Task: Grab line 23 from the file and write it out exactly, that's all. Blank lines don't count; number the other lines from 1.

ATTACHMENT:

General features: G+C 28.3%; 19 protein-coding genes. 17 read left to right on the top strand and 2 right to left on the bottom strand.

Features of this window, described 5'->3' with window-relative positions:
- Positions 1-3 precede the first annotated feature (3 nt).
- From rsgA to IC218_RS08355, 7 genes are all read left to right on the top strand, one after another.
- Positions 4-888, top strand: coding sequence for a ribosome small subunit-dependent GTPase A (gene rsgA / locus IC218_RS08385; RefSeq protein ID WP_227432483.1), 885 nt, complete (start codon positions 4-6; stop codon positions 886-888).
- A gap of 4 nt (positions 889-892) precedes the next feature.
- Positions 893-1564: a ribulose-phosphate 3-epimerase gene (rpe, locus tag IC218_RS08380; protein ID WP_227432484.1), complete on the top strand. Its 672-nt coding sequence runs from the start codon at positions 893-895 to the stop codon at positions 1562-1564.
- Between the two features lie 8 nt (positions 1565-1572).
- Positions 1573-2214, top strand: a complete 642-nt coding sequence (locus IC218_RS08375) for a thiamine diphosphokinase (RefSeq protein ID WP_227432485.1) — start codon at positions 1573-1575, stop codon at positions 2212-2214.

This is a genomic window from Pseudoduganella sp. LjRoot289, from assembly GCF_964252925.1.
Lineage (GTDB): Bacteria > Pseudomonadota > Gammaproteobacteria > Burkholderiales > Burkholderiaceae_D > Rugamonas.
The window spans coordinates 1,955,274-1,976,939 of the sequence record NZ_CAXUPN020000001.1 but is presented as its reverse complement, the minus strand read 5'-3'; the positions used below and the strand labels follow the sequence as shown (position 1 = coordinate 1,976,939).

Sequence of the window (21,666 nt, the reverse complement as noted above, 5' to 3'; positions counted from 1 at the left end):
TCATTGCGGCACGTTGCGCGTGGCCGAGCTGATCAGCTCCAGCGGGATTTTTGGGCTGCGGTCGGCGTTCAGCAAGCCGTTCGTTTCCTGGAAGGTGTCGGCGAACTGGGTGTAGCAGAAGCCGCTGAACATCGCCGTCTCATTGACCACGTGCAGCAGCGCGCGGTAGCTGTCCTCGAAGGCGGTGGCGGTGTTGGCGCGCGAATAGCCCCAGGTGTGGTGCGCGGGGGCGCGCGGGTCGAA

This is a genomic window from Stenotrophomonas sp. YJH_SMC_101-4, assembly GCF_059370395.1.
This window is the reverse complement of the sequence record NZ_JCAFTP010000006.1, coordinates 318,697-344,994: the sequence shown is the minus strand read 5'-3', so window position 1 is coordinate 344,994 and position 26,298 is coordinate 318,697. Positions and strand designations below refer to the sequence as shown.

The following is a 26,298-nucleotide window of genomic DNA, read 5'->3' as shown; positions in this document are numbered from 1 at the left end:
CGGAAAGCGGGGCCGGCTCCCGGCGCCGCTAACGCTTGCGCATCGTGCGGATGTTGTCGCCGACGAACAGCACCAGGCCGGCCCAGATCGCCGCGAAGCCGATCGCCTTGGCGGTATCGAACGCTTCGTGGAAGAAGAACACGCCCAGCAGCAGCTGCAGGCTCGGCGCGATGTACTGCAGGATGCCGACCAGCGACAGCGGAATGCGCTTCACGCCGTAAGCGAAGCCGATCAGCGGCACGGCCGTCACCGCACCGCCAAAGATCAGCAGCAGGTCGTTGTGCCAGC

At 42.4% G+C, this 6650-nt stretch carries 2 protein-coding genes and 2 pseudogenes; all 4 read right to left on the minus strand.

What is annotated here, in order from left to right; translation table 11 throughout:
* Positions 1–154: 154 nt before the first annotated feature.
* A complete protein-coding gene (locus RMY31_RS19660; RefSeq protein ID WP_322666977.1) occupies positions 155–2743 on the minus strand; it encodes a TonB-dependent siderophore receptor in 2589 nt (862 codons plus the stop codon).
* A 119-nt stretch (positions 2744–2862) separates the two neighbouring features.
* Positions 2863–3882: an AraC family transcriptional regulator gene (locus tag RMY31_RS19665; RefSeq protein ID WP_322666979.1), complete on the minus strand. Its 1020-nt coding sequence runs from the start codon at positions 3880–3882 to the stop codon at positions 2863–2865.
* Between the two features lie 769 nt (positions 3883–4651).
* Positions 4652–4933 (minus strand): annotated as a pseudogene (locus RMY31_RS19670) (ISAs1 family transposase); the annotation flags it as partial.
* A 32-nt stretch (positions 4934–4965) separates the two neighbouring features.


* A 119-nt stretch (positions 2744–2862) separates the two neighbouring features.